Smoke pollution

Clean Air Act (CAA)

The first CAA of 1956 was introduced in response to the London smog of December 1952 which is said to have claimed 4,000 lives.  This smog was caused mainly by coal burning.  The act is now consolidated in the CAA 1993.  This allows councils to establish smoke control areas (SCA) to improve air quality through the control of domestic and industrial smoke.

Cambridge smoke control area

Cambridge has three smoke control areas. If you live in this area you must either burn smokeless fuel or if you want to burn coal or wood install an exempt heating appliance. These appliances are designed to burn off their own smoke.  It is an offence for an occupier of premises to allow smoke to be emitted from a chimney, unless the smoke is being caused by an authorised fuel or the heating appliance is exempt from the order.

The shaded area of the map shows the extent of the three smoke control areas. Alternatively you can search to see if your street is listed on the list of streets in the smoke control area [40kB]. Please note this list is not exhaustive.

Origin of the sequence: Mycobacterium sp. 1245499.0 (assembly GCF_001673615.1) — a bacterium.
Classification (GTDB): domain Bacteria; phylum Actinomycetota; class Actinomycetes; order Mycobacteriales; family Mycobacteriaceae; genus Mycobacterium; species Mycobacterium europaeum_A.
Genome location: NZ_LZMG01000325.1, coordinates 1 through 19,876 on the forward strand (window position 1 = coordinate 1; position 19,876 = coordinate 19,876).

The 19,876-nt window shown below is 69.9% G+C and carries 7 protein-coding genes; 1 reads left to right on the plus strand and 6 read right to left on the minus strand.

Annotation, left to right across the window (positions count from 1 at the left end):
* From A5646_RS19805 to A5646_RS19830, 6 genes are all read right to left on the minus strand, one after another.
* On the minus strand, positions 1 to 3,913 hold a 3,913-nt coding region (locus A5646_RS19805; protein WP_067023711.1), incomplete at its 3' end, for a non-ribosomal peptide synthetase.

If you live outside of a smoke control area

Under the Environmental Protection Act 1990 smoke emitted from a domestic chimney outside a SCA can be deemed a statutory nuisance if it is prejudicial to health or causing a nuisance.  Therefore it is best, if at all possible to avoid burning smoky fuels.  

If you are burning wood

Open fires and wood-burning stoves have risen in popularity over recent years.  Every year the council get complaints from residents about smoke from neighbouring domestic chimneys.  In many cases this could be reduced if people used good quality fuel and burnt it efficiently. 

If you are considering or already burn wood in either an open fire or wood burning stove in Cambridge the following information may be of interest.  It provides advice on choosing the right stove, sourcing good quality wood plus tips and hints on efficient burning and getting the best from your stove.


Smoke control orders do not apply to domestic bonfires, however under certain circumstances, they can be deemed a statutory nuisance.

Our policy

We prefer to adopt an educational role to help people's understanding of the need for smoke control areas and why it is important for everyone to comply with this legislation.

Where appropriate, however, we will take court action against persons or companies found to be committing an offence.

Contact us

Environmental Quality and Growth (EQG) team

Leave feedback